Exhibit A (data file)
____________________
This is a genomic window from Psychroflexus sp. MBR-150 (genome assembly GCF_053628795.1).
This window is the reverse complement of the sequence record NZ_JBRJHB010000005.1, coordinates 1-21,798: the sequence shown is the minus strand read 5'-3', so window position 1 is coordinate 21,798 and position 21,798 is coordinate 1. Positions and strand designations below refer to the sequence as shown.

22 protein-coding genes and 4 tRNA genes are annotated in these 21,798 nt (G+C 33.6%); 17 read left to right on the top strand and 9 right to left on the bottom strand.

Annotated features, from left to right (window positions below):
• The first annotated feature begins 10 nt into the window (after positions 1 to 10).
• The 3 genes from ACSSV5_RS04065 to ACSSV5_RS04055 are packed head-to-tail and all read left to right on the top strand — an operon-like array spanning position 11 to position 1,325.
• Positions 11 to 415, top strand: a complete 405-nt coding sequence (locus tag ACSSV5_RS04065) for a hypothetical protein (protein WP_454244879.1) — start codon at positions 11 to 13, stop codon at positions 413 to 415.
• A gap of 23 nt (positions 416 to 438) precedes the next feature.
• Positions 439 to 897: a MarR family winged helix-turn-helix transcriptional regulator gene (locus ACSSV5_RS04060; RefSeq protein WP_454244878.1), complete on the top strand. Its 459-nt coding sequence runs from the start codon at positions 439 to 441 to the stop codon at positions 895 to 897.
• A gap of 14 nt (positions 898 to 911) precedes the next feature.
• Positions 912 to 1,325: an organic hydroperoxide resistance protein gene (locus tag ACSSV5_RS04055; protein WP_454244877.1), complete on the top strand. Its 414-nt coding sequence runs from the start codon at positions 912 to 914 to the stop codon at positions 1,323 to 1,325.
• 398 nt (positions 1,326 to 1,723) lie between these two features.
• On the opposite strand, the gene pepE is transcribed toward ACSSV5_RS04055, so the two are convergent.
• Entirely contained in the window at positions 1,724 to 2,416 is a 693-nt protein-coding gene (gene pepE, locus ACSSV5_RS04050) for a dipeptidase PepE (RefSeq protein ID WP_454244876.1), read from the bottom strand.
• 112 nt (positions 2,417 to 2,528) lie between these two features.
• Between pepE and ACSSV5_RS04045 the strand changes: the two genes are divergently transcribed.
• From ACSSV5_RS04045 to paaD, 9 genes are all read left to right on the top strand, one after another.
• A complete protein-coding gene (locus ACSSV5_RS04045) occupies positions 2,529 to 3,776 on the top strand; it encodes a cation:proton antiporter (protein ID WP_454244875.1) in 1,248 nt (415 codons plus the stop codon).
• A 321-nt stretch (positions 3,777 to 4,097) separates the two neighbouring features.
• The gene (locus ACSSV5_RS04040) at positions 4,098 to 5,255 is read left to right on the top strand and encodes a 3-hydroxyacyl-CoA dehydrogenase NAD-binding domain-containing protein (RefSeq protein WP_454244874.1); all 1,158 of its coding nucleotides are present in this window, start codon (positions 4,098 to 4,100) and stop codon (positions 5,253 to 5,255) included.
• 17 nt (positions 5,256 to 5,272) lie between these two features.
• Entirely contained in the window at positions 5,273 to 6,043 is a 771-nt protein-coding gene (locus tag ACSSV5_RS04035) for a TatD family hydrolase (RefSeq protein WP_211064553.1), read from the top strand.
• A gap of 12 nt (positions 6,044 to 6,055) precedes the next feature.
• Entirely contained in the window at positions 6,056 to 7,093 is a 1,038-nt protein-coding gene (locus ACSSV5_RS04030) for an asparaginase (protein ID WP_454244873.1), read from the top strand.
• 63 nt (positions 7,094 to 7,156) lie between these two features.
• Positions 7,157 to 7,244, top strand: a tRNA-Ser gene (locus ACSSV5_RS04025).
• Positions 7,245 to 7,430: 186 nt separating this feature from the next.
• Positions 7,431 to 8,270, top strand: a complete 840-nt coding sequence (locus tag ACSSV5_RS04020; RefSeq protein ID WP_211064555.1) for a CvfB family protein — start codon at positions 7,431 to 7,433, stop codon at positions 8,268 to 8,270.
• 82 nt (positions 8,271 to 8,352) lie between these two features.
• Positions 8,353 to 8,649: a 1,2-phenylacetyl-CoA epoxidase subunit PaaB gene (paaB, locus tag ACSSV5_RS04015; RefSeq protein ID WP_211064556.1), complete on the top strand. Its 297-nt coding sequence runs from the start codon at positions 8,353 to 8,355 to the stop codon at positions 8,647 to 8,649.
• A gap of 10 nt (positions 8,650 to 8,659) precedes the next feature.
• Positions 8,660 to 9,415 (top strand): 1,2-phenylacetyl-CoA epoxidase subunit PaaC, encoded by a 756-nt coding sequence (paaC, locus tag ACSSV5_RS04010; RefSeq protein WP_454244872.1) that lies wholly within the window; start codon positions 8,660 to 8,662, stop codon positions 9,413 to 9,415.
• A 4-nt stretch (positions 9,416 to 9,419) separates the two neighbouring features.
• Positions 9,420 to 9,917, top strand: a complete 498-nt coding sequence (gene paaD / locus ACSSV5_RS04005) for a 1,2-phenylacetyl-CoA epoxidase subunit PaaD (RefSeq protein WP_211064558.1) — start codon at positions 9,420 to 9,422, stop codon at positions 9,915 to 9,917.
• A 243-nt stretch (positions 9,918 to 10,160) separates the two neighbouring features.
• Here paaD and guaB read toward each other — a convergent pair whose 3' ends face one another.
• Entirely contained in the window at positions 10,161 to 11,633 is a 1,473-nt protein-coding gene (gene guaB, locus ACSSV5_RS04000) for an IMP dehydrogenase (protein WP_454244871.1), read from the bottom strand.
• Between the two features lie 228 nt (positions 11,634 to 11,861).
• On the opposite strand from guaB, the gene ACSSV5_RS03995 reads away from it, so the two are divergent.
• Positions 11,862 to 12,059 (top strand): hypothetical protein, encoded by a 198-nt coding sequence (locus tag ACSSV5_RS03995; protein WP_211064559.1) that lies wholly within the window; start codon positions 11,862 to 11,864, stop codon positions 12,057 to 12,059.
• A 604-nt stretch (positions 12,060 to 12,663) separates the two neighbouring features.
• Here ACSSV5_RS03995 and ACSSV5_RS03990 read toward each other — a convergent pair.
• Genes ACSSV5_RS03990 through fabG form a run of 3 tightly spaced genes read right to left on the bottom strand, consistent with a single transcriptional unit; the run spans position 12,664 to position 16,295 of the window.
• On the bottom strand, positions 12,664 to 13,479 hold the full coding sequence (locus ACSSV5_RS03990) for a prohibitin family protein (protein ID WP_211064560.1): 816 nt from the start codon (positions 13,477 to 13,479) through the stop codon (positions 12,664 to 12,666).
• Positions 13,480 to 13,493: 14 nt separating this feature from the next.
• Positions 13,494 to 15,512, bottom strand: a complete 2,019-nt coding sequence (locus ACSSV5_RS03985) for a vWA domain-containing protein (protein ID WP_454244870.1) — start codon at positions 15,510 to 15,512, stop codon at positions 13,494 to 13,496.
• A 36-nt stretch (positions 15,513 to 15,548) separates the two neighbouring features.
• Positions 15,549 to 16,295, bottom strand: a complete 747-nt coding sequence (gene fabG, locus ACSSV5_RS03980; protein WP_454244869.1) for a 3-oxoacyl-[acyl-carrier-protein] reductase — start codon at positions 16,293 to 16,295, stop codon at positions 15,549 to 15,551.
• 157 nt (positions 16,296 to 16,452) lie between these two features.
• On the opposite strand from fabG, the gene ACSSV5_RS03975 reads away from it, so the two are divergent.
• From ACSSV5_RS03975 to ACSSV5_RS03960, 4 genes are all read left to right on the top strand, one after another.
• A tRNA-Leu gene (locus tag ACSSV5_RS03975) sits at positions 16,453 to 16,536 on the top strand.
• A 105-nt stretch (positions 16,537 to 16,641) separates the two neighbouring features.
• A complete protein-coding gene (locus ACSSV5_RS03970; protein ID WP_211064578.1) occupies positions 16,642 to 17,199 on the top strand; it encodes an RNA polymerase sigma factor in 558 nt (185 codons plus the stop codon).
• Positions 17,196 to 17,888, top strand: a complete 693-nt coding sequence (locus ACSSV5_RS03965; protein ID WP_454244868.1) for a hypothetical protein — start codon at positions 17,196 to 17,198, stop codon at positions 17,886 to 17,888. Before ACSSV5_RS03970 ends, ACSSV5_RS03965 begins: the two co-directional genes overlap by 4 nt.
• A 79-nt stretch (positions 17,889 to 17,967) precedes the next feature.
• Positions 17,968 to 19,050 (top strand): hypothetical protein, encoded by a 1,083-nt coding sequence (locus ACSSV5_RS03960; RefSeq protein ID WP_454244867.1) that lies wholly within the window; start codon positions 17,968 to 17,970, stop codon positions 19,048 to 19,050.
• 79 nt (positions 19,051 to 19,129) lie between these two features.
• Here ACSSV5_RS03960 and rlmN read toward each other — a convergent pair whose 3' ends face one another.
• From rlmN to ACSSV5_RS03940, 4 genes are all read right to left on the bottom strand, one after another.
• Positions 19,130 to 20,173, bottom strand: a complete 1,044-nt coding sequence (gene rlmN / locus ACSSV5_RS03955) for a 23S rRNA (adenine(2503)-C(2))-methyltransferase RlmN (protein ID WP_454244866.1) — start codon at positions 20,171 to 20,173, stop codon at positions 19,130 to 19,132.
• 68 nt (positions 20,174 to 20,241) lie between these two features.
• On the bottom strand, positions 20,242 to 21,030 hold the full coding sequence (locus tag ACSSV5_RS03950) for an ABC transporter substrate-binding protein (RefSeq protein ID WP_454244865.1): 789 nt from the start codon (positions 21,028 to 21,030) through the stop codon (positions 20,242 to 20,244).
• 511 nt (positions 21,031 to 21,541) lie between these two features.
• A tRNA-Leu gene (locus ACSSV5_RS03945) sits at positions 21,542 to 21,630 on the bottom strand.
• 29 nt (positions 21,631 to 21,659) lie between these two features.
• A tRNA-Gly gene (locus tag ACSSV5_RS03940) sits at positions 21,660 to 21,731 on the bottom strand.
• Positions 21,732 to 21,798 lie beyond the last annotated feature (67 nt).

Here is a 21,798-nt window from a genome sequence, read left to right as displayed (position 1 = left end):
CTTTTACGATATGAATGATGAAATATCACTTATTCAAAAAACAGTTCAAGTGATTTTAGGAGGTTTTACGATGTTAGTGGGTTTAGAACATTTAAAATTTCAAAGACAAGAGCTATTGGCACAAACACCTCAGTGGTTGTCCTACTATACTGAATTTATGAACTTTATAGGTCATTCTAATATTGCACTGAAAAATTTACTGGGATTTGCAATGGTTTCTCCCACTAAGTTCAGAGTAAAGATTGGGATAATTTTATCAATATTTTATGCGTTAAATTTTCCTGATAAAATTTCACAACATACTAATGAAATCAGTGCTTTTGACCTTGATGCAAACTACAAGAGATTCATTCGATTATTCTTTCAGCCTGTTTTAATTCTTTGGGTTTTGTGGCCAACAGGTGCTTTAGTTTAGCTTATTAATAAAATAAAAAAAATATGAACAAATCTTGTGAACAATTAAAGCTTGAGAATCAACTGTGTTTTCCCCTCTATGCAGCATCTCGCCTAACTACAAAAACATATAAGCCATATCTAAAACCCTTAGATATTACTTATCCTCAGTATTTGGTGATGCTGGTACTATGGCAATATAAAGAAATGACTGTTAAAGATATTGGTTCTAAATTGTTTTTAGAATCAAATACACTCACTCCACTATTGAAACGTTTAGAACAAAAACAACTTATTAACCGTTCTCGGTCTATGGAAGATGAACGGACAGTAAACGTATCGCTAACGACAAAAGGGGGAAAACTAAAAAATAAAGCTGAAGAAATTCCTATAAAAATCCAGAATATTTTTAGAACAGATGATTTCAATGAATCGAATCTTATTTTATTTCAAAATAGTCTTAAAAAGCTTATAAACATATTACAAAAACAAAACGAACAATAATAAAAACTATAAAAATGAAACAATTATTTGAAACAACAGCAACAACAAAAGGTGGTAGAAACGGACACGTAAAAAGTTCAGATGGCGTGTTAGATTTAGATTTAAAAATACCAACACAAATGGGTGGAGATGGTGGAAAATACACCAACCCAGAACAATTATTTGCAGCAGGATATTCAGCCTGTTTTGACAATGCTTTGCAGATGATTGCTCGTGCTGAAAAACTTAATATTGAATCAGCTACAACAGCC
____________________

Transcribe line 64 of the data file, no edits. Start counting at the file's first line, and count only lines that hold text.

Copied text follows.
• 511 nt (positions 21,031 to 21,541) lie between these two features.